Dispatch from a War Zone

A great document of Chicago radio history turned up recently: a three-part TV report from 1983 on Chicago’s then-burgeoning morning radio war, filed by a refugee from the radio wars, former WLS jock-turned-TV-guy Bob Sirott. The tape had apparently been at large in Sirott’s basement for years, and he only recently located it. Sirott interviewed the market leaders, Wally Phillips of WGN and Larry Lujack of WLS, and focused on the others who were taking aim on them, including Jonathon Brandmeier, Robert Murphy, Bob Wall, and Tomm Rivers.

The passage of enough time makes almost everything seem poignant, and this report is no exception. Phillips tells Sirott he figures another two years of getting up in the morning will be enough, and by 1986, he would leave mornings for afternoons. Not long after, Lujack would leave WLS, burned out, and bought out of a rich contract long before it was up. Brandmeier at WLUP and Murphy at Q101 would rise and fall over the next couple of decades. In a weird echo of 1983, Brandmeier recently left WGN’s morning show after a highly publicized but ultimately brief stint. He’s currently doing an online show as WGN makes plans for an FM station; Murphy has recently joined WLS-FM. (Sirott has his own echoes with the report. From 1973 to 1980, he’d been on WLS himself, but left for a career in TV. From 2007 to 2010 and starting again last year, he’s on WGN.)

Bob Wall was an unusual figure in 1983, as Sirott noted—as the morning guy on WGCI, he was the most popular jock on a station with a largely black audience, despite being a white guy. By 1986, he, too, would be gone from Chicago, but under circumstances far different than Phillips and Lujack. Wall and his wife were accused of, and later pleaded guilty to, sexually abusing their 15-year-old babysitter. His contract was terminated by WGCI during the uncertainty over his legal situation. He eventually returned to radio, but never again in Chicago. Wall died in 2002. (He’s one of three deceased figures in the report: Wally Phillips died in 2008 and Larry Lujack passed last month.)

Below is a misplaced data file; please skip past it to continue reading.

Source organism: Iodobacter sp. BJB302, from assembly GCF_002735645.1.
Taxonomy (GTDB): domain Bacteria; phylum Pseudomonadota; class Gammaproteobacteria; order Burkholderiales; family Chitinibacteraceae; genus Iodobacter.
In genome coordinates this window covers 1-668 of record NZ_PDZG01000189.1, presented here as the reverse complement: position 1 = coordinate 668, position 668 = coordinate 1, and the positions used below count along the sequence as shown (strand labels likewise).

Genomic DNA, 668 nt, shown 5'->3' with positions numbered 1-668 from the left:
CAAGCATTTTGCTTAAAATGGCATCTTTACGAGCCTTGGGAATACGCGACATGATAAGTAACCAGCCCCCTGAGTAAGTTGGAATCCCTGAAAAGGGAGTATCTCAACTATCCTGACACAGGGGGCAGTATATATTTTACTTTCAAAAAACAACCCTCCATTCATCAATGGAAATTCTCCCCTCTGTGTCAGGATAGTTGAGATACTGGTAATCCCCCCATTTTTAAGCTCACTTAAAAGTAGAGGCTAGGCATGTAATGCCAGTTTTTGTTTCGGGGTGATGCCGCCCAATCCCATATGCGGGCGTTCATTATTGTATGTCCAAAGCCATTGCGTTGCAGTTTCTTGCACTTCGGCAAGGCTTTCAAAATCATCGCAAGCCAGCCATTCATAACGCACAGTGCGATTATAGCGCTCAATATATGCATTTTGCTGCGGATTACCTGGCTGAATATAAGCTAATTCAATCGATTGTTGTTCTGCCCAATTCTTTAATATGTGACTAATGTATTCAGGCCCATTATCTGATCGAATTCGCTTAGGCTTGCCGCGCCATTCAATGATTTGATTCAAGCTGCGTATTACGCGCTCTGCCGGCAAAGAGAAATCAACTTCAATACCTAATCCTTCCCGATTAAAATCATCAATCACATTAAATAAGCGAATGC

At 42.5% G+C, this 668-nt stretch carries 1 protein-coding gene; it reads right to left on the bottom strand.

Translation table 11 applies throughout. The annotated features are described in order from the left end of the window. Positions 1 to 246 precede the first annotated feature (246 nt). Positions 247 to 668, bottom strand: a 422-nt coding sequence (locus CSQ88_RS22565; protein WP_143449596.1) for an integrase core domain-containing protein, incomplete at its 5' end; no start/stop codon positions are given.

Tomm Rivers was a native of Racine, Wisconsin, and worked in Milwaukee in the 70s before making it to Chicago, where he spent most of the 80s. In the report, he’s seen on WBBM-FM doing old-fashioned schticky things with sound effects, and he seems to have worn surgical scrubs to work (quite a contrast with Brandmeier, who wore a jacket and tie the day the TV people were in his studio). Rivers eventually got out of the business, citing advice he heard from Tommy Smothers: “First you do it, then you do it for fun, then you seriously do it, then you’re done.”

Not a bad epitaph for a radio career, really.

Note to patrons: Since last summer, this blog has been available on Tumblr, but the Tumblr edition has always been a straight-up clone of the WordPress edition. From now on, however, the Tumblr edition will have additional content you won’t see here, reblogged from other Tumblr sites I follow, on 60s and 70s culture (especially music), radio history, and so on, mostly pictures. That means the Tumblr edition of this blog will be like this blog, only with more stuff like the stuff on this blog, including visuals that don’t appear on this blog. I hope you’ll stop over and see how it’s different

One response

  1. […] —We met a legend, and heard from several others in their prime. […]

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